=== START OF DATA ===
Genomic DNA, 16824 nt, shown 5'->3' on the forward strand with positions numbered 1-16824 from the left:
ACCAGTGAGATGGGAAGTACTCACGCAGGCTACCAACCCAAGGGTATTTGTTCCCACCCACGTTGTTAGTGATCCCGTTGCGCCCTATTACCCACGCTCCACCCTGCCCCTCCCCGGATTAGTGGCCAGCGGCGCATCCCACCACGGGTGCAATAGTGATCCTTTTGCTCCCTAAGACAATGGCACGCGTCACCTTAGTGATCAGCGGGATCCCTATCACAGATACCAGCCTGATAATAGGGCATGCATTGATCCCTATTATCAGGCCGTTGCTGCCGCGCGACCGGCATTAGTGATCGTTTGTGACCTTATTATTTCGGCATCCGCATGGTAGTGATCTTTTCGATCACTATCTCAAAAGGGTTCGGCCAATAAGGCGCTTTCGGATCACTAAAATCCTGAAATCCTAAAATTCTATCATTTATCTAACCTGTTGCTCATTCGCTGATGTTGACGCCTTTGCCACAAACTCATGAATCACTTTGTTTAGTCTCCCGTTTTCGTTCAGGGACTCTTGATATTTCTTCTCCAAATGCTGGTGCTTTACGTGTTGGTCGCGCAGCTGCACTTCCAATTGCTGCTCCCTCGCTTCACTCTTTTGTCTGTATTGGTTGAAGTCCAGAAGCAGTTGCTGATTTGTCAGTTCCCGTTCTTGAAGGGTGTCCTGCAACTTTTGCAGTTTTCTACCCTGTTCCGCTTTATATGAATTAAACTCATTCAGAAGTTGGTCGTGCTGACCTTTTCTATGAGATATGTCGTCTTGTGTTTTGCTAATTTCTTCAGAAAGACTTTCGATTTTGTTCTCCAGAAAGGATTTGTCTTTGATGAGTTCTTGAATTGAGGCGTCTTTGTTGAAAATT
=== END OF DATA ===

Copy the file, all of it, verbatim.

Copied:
Genomic DNA, 16824 nt, shown 5'->3' on the forward strand with positions numbered 1-16824 from the left:
ACCAGTGAGATGGGAAGTACTCACGCAGGCTACCAACCCAAGGGTATTTGTTCCCACCCACGTTGTTAGTGATCCCGTTGCGCCCTATTACCCACGCTCCACCCTGCCCCTCCCCGGATTAGTGGCCAGCGGCGCATCCCACCACGGGTGCAATAGTGATCCTTTTGCTCCCTAAGACAATGGCACGCGTCACCTTAGTGATCAGCGGGATCCCTATCACAGATACCAGCCTGATAATAGGGCATGCATTGATCCCTATTATCAGGCCGTTGCTGCCGCGCGACCGGCATTAGTGATCGTTTGTGACCTTATTATTTCGGCATCCGCATGGTAGTGATCTTTTCGATCACTATCTCAAAAGGGTTCGGCCAATAAGGCGCTTTCGGATCACTAAAATCCTGAAATCCTAAAATTCTATCATTTATCTAACCTGTTGCTCATTCGCTGATGTTGACGCCTTTGCCACAAACTCATGAATCACTTTGTTTAGTCTCCCGTTTTCGTTCAGGGACTCTTGATATTTCTTCTCCAAATGCTGGTGCTTTACGTGTTGGTCGCGCAGCTGCACTTCCAATTGCTGCTCCCTCGCTTCACTCTTTTGTCTGTATTGGTTGAAGTCCAGAAGCAGTTGCTGATTTGTCAGTTCCCGTTCTTGAAGGGTGTCCTGCAACTTTTGCAGTTTTCTACCCTGTTCCGCTTTATATGAATTAAACTCATTCAGAAGTTGGTCGTGCTGACCTTTTCTATGAGATATGTCGTCTTGTGTTTTGCTAATTTCTTCAGAAAGACTTTCGATTTTGTTCTCCAGAAAGGATTTGTCTTTGATGAGTTCTTGAATTGAGGCGTCTTTGTTGAAAATT